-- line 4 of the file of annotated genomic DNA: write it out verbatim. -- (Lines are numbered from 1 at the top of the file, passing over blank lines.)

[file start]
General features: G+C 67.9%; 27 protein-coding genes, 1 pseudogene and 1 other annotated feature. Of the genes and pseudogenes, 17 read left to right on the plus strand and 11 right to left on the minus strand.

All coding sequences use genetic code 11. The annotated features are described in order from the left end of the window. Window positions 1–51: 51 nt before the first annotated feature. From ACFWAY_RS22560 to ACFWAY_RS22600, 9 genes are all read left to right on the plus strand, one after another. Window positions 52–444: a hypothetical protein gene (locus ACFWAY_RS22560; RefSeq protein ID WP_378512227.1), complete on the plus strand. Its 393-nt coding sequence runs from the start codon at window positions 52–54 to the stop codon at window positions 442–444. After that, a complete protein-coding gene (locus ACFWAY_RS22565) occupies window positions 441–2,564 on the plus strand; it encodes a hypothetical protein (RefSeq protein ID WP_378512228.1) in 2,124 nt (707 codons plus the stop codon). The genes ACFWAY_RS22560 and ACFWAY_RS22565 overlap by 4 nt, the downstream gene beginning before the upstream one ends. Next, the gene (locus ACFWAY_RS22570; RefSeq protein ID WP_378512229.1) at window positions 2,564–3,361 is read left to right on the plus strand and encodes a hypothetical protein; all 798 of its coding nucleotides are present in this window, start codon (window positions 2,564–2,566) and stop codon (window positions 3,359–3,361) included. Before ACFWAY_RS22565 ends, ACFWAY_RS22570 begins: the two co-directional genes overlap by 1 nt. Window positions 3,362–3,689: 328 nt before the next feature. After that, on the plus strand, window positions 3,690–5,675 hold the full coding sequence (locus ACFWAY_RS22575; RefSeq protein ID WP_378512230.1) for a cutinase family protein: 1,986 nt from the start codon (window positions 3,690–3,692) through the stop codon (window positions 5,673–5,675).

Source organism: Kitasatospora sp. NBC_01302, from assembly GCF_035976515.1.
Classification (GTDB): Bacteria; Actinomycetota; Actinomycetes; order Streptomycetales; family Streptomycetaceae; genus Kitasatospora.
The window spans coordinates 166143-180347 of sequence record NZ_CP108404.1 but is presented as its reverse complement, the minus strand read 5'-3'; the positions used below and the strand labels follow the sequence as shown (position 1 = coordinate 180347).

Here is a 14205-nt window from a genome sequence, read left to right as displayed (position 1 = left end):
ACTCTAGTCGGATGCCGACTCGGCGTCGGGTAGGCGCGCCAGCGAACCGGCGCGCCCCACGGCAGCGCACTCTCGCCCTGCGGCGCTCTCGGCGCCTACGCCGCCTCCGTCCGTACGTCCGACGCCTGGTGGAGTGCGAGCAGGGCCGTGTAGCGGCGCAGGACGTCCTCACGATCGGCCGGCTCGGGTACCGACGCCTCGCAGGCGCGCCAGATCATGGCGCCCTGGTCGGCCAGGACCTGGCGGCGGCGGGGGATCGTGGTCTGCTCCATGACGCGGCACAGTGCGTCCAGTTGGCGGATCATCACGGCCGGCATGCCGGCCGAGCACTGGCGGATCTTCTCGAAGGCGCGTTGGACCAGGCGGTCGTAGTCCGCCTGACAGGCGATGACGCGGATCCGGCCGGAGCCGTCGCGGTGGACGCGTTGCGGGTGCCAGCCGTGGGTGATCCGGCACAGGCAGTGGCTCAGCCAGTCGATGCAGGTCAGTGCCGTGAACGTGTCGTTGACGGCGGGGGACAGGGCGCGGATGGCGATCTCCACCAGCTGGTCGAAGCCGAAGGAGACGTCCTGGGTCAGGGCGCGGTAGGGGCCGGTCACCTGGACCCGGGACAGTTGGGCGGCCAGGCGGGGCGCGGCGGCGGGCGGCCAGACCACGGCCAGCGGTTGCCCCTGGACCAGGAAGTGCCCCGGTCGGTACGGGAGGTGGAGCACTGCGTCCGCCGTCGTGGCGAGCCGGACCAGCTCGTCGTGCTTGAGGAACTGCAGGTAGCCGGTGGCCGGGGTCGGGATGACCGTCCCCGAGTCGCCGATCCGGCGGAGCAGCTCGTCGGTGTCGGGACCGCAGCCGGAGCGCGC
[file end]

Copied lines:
Classification (GTDB): Bacteria; Actinomycetota; Actinomycetes; order Streptomycetales; family Streptomycetaceae; genus Kitasatospora.